Have you seen the movie “Chef” yet? It is a great movie. The premise is about a chef who has a breakdown after getting a bad restaurant review.
I’ve been thinking about that movie a lot today. Why? Because tomorrow, the New York Times is publishing a pretty nasty review of my restaurant. And trust me, I’m not being overly sensitive: it is a bad review. You can read it here, if you must.
So how does one handle such critics and critiques?
For whatever reason, Rand Richards Cooper pretty much hates our concept, our service, and our food. It would be easy to get defensive, to argue with him, point out some of his more absurd critiques (really, the wine glasses?) And it would be easy to take it personally too. When you pour your heart and soul — and 70+ hours a week — into something, it can be hard to seperate your own identity from the venture itself.
I know everyone deals with criticism. But it does seem that the two professions I have chosen — ministry and restaurants — lend themselves to greater critique. As a pastor, it came usually via private letters or emails. Sometimes through the gossip mill. But always just under the radar. In the restaurant business, it is much more public… Online reviews, newspapers, etc.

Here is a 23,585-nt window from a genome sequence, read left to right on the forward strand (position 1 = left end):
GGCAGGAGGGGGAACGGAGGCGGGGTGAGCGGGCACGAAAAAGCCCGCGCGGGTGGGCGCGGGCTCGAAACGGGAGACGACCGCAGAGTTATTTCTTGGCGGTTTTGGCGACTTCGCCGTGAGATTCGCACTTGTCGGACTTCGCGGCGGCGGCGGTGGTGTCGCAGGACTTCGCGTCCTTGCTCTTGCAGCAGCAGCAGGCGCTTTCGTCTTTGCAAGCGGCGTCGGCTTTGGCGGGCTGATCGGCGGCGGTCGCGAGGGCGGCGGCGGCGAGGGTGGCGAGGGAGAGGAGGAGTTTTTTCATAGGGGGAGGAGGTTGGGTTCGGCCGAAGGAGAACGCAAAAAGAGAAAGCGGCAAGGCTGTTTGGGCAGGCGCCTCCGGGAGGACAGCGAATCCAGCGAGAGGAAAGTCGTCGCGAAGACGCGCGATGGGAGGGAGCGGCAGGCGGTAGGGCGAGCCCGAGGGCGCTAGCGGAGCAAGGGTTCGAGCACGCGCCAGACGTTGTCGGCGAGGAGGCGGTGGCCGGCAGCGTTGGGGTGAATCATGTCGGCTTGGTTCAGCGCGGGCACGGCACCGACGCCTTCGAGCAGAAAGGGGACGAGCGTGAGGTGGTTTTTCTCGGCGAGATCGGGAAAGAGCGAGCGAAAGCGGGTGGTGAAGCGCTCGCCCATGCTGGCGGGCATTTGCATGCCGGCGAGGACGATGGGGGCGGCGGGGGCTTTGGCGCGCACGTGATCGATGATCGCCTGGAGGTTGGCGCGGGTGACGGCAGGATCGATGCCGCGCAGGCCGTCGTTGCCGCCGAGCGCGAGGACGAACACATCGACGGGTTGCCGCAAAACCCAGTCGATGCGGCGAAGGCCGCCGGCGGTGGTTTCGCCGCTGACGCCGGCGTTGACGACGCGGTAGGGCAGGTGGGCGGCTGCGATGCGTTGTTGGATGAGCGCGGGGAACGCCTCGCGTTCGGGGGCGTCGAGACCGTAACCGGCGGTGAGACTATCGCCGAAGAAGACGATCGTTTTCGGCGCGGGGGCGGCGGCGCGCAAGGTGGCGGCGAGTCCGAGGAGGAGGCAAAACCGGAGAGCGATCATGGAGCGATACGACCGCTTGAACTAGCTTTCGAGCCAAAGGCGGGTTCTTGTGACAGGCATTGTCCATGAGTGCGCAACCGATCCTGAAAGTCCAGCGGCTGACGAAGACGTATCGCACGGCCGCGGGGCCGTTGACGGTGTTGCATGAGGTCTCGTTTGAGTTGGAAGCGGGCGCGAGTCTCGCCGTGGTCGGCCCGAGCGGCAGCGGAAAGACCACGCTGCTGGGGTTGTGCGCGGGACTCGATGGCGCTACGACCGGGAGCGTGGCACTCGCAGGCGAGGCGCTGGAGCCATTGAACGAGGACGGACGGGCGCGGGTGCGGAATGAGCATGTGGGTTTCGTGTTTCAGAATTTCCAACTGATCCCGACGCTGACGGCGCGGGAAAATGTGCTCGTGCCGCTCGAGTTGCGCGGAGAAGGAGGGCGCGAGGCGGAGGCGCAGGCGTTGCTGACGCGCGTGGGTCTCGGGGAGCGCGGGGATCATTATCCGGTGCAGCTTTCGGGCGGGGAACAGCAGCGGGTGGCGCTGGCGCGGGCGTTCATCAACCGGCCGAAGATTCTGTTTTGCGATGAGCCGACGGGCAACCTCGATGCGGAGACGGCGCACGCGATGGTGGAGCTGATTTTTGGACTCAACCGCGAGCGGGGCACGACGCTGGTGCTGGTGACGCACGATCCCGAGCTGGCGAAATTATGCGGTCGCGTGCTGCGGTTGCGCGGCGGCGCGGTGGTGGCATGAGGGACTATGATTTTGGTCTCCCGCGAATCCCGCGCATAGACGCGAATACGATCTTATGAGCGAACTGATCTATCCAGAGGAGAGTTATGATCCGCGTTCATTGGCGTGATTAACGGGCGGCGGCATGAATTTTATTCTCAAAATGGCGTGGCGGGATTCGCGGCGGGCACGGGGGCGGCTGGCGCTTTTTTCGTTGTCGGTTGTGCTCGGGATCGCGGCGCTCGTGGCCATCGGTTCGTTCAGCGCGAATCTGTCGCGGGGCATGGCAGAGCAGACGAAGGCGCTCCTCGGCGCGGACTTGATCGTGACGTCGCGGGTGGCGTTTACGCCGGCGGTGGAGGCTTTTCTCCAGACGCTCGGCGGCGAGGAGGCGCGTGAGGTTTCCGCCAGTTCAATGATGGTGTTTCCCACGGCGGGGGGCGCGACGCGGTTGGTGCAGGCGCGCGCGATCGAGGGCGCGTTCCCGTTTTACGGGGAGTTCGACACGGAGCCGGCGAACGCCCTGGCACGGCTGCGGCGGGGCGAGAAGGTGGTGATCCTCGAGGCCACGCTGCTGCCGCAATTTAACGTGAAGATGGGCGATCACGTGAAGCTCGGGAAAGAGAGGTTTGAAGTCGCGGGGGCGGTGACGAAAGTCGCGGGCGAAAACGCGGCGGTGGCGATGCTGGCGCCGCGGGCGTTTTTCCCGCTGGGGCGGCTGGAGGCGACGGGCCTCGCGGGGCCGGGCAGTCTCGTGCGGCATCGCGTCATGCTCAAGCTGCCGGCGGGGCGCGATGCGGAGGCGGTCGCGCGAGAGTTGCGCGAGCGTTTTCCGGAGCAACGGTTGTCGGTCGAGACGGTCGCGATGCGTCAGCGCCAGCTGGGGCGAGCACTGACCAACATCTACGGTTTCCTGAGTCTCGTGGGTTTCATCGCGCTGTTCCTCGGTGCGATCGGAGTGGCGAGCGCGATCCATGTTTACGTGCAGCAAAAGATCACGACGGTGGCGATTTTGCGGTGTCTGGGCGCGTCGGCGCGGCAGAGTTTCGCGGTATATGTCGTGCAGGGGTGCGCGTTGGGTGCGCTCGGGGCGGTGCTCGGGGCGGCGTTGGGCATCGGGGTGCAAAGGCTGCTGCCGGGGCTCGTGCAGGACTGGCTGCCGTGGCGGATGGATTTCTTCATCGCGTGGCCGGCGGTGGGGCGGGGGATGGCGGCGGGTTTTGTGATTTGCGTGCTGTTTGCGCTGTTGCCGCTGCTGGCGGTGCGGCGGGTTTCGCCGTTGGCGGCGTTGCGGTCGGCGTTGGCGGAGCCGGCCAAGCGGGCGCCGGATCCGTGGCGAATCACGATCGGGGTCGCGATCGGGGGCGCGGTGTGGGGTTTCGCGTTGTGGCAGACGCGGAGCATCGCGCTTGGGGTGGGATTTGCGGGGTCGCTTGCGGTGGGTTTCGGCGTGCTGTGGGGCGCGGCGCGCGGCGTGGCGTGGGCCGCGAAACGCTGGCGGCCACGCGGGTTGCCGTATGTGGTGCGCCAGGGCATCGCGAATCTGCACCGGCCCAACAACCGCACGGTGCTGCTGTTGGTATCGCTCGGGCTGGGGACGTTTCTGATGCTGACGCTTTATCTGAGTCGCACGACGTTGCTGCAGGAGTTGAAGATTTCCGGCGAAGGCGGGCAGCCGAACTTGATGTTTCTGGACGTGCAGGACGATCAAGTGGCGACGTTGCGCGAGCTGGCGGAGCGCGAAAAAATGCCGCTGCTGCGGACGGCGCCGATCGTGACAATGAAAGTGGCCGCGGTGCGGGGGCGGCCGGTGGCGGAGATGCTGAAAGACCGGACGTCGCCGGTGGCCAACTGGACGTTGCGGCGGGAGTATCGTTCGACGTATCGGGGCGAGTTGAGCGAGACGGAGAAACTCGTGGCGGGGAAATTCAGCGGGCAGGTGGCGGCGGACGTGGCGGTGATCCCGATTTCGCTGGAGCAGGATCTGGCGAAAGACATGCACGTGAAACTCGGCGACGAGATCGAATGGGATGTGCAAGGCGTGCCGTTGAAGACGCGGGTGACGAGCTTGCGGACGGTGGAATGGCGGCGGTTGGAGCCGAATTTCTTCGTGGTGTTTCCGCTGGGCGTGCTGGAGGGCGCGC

Do having been on the receiving end of a lot of sharp criticism and attack, here are some lessons I’ve learned in terms of handling it well:
1. You can’t take it personally.
An attack or sharp critique of your ministry, business or project is not an attack on you.
2. You need to take it seriously.
You need to be humble enough — and wise enough — to see the truth in critique and learn from it.
3. But don’t take it too seriously.
Here’s the thing, it is the opinion of one person, who I’ve never met, who doesn’t know me, who has his own hangups and issues. So take it for what it is, but don’t take it too seriously.
4. Grow from it!
Get stronger, work harder, become better. Use critiques as motivation to grow.
5. Be confident in your own skin.
I know there is some truth in the critique. While still only 8 months in, we don’t execute as consistently as we should, we still have some areas to work on, etc. But I also know that 90% of our guests love what we are doing. I know our food is really good — most,of the time. But that means we need to keep getting better. But it is also important to remember that our identity and worth is not in our achievements nor even our character, but based on whose we are. My identity and worth is grounded in my relationship with God.
No one likes critics, criticism and critiques. But it’s part of life and we need to learn to handle them well… And even grow from them.
What tips do you have for dealing with critiques?